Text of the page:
The experimental design was similar to that used by our group previously,10 with the exception that lung injury was induced with the intratracheal instillation of live E coli K1 bacteria at a concentration of 106 cfu/25 μl of phosphate-buffered saline (PBS).
Wild-type mouse MSCs were isolated and expanded from the bone marrow of green fluorescent protein positive (GFP+)-C57BL/6 mice using the same protocol described previously with the exception that cells were used at passage numbers 5–10 not at higher passages as used in the previous study.10 Lower passage numbers were used in this study because recent literature has demonstrated that long-term cultures of MSCs are predisposed to malignant transformation and loss of biological activity.22 23 Cells fulfilled the criteria for MSCs as established by the International Society of Cellular Therapy.24
Cytokines and lipocalin 2 levels were measured using standard ELISA kits from R&D (Minneapolis, MN, USA). Myeloperoxidase was measured using standard methods25 as a way to quantify neutrophil degranulation.
In vivo lipocalin 2 blocking studies
In vivo lipocalin 2 blocking studies were performed to determine the importance of the upregulation of lipocalin 2 observed with MSC treatment, and its relationship to the antibacterial effect.
Lipocalin 2 production by lipopolysaccharide-stimulated MSCs
Conditioned media from unstimulated and lipopolysaccharide (LPS)-stimulated MSCs were obtained, and lipocalin 2 was measured using an ELISA kit (R&D).
Alveolar macrophage isolation and stimulation
Alveolar macrophages were isolated from normal C57BL/6 mice by bronchoalveolar lavage (BAL) using calcium- and magnesium-free PBS supplemented with 0.6 mM ethylenediaminetetraacetic acid (EDTA). The cells were then plated and stimulated with either LPS (±MSCs in a transwell) or with conditioned media obtained from LPS-stimulated MSCs. Supernatants were collected and analysed by ELISA for lipocalin 2 and tumour necrosis factor α (TNFα) levels.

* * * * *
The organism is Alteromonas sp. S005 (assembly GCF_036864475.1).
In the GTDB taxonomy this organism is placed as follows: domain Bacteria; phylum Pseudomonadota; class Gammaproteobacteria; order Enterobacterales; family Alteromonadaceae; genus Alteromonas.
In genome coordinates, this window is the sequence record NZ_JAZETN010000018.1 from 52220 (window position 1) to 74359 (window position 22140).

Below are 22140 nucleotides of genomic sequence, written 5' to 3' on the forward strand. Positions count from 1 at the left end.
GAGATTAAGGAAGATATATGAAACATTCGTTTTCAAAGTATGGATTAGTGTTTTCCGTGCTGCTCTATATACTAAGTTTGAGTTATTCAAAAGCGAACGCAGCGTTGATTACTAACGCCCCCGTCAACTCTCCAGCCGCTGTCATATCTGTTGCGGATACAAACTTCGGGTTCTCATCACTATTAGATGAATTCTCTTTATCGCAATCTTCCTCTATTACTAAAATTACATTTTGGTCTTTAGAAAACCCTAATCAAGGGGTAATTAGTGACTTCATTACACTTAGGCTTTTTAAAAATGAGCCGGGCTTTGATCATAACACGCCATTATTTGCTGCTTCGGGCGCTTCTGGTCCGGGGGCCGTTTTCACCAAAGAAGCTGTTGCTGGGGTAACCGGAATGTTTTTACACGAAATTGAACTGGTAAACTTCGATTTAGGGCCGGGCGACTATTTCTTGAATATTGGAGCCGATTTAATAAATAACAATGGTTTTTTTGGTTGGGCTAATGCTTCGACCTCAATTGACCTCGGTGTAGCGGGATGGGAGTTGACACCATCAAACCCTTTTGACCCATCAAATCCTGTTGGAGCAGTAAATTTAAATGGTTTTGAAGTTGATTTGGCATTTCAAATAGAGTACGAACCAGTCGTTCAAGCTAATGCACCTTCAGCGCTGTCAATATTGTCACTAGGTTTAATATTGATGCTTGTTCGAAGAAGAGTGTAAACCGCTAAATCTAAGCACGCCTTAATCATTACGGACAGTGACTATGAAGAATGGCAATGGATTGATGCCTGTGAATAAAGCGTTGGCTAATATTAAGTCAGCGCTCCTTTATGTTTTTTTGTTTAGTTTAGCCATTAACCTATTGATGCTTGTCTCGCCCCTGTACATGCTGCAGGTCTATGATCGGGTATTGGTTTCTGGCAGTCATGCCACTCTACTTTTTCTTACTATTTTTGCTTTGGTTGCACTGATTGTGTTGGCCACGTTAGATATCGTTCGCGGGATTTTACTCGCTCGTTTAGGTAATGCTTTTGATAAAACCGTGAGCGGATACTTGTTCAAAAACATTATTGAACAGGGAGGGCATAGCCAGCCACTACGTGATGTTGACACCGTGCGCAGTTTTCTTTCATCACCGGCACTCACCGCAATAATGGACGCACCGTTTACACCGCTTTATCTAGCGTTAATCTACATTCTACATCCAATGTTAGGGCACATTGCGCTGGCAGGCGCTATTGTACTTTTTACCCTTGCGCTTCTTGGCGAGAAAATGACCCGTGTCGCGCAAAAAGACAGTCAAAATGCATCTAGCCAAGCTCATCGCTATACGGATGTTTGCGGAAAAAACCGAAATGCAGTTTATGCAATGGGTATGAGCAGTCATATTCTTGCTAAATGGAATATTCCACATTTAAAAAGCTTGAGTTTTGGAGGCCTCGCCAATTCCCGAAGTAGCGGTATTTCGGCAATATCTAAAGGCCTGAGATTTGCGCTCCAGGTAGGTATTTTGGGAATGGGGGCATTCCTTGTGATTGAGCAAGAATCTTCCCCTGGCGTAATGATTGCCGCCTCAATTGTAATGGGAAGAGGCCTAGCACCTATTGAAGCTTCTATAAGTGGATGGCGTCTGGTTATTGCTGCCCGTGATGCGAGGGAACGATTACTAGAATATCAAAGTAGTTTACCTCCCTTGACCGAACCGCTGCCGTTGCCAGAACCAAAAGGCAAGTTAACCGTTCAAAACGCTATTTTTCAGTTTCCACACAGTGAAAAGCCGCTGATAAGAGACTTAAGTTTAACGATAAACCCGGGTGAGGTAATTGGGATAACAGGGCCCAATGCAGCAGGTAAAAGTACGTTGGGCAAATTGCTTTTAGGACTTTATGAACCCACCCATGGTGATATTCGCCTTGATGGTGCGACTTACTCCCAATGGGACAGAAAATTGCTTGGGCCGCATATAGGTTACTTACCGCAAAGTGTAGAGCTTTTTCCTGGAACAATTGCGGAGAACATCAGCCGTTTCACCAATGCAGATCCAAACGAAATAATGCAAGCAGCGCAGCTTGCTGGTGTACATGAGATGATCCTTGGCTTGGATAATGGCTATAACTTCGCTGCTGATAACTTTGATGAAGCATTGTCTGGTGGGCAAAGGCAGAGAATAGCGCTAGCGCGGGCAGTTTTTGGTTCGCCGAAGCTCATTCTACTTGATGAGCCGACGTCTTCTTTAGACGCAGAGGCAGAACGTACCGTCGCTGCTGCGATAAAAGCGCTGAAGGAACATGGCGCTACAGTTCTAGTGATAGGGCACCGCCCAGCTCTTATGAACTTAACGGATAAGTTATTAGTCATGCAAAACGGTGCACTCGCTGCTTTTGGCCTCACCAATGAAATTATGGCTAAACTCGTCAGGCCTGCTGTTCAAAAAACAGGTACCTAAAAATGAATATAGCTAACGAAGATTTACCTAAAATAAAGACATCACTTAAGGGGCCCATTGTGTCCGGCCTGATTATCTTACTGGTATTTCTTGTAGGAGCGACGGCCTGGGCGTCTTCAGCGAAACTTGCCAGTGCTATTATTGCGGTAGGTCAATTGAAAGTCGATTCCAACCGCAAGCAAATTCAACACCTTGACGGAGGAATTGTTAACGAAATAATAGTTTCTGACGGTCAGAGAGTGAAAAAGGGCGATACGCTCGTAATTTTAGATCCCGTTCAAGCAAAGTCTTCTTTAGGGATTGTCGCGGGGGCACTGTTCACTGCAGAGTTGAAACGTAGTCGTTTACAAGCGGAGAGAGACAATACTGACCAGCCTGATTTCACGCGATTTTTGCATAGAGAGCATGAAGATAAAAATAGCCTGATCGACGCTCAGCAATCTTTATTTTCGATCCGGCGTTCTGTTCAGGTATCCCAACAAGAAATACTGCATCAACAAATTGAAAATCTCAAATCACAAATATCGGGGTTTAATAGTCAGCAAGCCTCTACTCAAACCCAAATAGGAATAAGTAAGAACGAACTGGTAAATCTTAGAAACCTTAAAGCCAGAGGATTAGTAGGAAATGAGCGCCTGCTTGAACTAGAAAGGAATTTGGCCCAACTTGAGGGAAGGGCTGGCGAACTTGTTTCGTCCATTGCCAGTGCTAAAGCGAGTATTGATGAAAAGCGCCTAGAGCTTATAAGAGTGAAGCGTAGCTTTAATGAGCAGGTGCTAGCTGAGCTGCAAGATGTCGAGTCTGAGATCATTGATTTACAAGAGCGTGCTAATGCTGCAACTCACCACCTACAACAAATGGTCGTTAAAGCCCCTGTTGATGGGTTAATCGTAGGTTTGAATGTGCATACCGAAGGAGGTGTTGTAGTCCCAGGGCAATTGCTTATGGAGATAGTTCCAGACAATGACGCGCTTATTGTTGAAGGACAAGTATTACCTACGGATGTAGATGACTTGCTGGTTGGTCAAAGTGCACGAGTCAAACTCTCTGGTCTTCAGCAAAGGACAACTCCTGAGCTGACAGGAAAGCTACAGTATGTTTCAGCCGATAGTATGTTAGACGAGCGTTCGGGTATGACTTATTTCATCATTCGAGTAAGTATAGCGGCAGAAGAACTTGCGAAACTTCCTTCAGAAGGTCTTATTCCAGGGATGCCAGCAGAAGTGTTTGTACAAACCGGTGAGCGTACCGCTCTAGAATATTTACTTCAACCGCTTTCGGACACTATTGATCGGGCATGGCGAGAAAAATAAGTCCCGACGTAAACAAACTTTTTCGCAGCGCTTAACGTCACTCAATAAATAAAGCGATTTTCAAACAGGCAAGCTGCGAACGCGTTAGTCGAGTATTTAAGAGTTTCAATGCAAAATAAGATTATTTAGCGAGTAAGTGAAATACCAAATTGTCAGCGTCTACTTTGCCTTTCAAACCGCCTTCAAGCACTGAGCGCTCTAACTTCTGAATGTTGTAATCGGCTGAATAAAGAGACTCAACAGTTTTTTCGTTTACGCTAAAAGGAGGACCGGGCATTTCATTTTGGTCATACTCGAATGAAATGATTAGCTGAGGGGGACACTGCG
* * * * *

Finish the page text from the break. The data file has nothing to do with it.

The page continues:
Stimulation of MSCs with alveolar macrophage conditioned media and inflammatory cytokines
MSCs were stimulated with either conditioned media from LPS-stimulated alveolar macrophages or with inflammatory cytokines in the presence of LPS. The supernatant from these studies was used to measure lipocalin 2 concentrations.
Comparisons between the two groups were made using an unpaired t test. The log-rank test was used for comparing survival data. A value of p<0.05 was considered statistically significant. Analyses were done using SPSS software and GraphPad Prism software. Data are shown as mean±SD.
MSCs improve survival and phenotype in the E coli pneumonia model
MSC-treated mice had a significantly higher rate of survival over 48 h compared with fibroblast (3T3)-treated and PBS-treated mice (figure 1). MSC treatment also resulted in an improvement in the activity and phenotype of the mice at 48 h compared with fibroblast-treated and PBS-treated mice.